Bioshock Infinite is a beautiful game; its textures and sound effects are quite attractive. At any point, I could pause the game, take a screenshot, and use it for wallpaper. But as for gaming depth, what you see on the surface is all you get.
To be fair, Bioshock Infinite as a standalone game would get higher marks from me if it wasn’t in a series. But trying to compare Infinite to the original is painful. I was expecting dark and creepy nuances. And while there are disturbing undertones, it doesn’t carry the same tension and horror as the original. The atmosphere of Columbia is so Technicolor that what should be shocking isn’t.
The story could be weightier too, if the characters were more endearing. Booker, the main character, is a generic noir gun for hire with a dark past and nothing to lose. Even the gritty voice reeks of ex-cop and Max Payne. Elizabeth and the twins are more compelling characters, but the range of emotions they convey come off flat. Songbird, despite being a gigantic bird that only crows, really has the best emotional depth. Even the interactions between characters, aside from Songbird’s bond with Elizabeth, feel too scripted. And, simply put, the plot twist at the end feels hallow. The only reason the game has stuck in my head is because I have a morality question – “So, I was playing as a racist?” In the end, the whole story feels too linear and forced, dragging you by the nose to the climax where none of your choices mattered anyway.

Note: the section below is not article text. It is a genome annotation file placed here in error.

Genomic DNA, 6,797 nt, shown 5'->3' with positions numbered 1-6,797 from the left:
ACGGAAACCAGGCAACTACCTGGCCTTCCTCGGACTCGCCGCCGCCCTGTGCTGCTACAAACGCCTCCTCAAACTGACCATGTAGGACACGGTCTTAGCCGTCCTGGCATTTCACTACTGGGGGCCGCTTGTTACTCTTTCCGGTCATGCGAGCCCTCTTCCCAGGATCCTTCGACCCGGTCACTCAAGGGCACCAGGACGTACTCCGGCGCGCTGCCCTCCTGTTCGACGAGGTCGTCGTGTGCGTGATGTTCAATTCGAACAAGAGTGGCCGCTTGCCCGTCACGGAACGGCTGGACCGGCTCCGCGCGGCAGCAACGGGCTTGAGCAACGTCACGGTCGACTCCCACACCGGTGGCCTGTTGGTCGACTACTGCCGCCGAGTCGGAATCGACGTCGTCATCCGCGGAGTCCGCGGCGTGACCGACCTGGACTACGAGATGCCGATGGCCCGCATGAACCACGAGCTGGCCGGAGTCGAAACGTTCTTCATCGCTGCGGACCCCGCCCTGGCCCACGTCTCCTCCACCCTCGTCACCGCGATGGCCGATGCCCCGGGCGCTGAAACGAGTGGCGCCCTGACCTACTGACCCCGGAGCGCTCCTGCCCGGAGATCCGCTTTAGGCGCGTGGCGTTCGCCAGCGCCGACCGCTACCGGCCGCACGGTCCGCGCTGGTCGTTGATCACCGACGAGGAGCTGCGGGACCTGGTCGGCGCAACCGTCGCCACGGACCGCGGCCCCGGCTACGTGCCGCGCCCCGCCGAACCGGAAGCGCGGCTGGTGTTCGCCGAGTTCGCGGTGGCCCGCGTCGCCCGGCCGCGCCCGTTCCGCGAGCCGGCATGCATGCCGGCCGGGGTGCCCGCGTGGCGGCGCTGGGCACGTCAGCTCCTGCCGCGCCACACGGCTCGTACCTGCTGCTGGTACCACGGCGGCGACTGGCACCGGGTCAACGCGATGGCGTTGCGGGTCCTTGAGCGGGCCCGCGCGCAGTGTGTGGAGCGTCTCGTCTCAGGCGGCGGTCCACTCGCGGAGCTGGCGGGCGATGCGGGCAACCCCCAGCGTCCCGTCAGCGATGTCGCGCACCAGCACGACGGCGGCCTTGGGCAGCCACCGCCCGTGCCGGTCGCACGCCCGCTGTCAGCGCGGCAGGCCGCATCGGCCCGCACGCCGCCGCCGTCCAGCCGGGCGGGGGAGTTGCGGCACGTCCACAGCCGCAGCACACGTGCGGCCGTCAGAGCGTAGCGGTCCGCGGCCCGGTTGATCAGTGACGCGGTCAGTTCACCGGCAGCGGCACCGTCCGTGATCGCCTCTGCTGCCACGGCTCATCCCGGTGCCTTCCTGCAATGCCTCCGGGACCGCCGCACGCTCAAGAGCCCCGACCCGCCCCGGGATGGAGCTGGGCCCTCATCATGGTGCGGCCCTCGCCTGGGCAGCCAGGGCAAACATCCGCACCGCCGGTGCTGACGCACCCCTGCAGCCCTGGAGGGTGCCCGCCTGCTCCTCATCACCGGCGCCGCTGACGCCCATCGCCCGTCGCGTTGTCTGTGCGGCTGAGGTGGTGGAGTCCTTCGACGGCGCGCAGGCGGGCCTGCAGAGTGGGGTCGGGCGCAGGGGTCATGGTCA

Gameplay mechanics are letdown. Yes, at its core, Infinite is an FPS with superpowers thrown into the mix. However, the number of weapons and powers get a little overwhelming. The shotgun is still a shotgun; it doesn’t matter if it’s a Heater or a Sweeper. Or the Repeater a Machine Gun. There are some minor differences, but not pronounced enough to matter. Even the distinctive melee weapon/transportation Sky-Hook isn’t used enough throughout the game. Your superpowers can be pared down to a select few; Bronco/Raven against humans, Electricity/Possession against robots. And while Elizabeth does provide you with useful items throughout the game, spinning around to look at her every single time is jarring.
Overall, Bioshock Infinite just isn’t that engaging. Using the multiverse theory and time travel as core story elements sounds great but it’s just not executed well in Infinite. There is almost no replayability once the story is done.
Play it for the beauty. Just expect more interactive story than game.